His unwelcome breath began to waft out of every mouth of every picture. Mr. Baier holding a four-foot long salmon. Mr. Baier with his son picking apples. Mr. Baier eating a huge steak. Old fish, rotten apples, raw meat. Old fish, rotten apples, raw meat. The scents were unavoidable, inescapable. They swirled up into my nose and through my brain. They began to fill the room and swirl together, forming a tornado that lifted me up and away. It carried me off, and I could do nothing to stop it. I had no power.
The tornado threw me into a small plastic chair at a low wooden table. I looked at a calendar at the side of the room. It was three months before. I scanned the room to see thousands upon thousands of shelves, each with a larger amount of books.
I was in the school library. The exact place. Three months before. The exact date. I knew what was going to happen. I had no power to stop it.
My muddy blue jeans slid from side to side in my seat, and my chin rested in my hands like an owl in its perch. I buried my face in my arms and shut my eyes. I began to doze off, dreaming of a Cajun salmon dinner I had eaten the night before. Salt, spice, and lemon juice filled my taste buds, as I re-chewed every bite of last night’s salmon.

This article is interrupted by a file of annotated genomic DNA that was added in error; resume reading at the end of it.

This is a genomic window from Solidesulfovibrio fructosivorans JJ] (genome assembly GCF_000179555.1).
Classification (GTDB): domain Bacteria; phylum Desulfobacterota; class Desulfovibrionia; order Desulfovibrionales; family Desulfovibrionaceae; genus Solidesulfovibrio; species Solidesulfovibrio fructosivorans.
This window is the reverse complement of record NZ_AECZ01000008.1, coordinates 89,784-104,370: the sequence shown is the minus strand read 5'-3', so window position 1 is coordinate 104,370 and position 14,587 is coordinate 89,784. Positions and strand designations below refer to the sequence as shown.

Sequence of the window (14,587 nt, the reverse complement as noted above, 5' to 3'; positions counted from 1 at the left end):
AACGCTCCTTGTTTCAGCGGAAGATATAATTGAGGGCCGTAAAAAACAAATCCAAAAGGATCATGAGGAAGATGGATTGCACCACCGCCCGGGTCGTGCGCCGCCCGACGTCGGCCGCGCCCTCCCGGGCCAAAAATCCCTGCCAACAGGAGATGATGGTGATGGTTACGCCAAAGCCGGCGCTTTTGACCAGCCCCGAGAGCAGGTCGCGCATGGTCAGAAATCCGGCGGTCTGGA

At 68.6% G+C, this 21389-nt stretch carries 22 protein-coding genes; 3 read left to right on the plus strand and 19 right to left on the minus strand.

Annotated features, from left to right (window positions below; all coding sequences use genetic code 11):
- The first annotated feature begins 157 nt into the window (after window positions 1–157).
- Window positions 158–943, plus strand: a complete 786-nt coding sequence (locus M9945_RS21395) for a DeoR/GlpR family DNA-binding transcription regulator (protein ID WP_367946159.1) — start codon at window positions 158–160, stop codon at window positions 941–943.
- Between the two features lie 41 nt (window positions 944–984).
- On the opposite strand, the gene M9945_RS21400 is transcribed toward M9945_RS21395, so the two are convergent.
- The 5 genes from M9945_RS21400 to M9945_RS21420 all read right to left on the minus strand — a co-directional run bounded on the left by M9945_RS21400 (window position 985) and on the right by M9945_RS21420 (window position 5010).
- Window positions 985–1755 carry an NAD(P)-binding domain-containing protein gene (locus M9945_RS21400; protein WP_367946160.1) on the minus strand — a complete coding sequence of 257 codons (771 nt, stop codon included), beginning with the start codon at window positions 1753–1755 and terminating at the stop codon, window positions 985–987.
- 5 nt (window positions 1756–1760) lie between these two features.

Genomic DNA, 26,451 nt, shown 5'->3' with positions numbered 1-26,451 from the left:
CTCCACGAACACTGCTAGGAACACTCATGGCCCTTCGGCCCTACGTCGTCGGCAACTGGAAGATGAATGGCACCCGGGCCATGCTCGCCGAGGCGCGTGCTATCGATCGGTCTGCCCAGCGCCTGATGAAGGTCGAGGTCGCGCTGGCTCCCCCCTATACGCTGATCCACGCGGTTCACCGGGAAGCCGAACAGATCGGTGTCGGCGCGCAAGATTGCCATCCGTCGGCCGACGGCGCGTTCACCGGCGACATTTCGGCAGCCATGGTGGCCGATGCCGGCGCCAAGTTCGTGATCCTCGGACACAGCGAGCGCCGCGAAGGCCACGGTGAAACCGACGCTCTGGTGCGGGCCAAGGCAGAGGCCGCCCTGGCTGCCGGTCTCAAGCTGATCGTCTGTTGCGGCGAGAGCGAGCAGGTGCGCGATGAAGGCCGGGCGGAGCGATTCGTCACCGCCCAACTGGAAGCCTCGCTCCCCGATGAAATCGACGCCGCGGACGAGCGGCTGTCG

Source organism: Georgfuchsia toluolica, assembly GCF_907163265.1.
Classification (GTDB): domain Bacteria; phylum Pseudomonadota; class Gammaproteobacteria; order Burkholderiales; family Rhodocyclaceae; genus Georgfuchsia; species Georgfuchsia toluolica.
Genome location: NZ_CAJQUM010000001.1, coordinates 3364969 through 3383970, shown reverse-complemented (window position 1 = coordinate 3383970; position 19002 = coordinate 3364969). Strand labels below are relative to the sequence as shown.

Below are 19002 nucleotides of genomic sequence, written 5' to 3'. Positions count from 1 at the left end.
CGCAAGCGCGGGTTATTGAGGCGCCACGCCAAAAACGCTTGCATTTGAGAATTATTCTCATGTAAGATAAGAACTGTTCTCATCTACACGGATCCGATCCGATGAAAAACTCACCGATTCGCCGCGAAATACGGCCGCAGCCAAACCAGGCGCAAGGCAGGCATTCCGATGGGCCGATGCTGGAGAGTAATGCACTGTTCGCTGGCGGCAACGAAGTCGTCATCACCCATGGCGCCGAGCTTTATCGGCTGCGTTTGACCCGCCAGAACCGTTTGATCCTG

That salmon had lived a simple life, not to be told what to do and never given specific responsibilities. Other than its own will to survive, its silvery, gleaming body was free to swim as it wished in the vast ocean. No consequences. But perhaps I had it all wrong. Perhaps in every group of salmon, there was a leader of the pack, ordering the other fish around. They could either be one or the other. Powerful or powerless. Leader or follower.
A furious yell shattered my fishy dream into thousands of pieces scattered atop the dusty carpet of the library.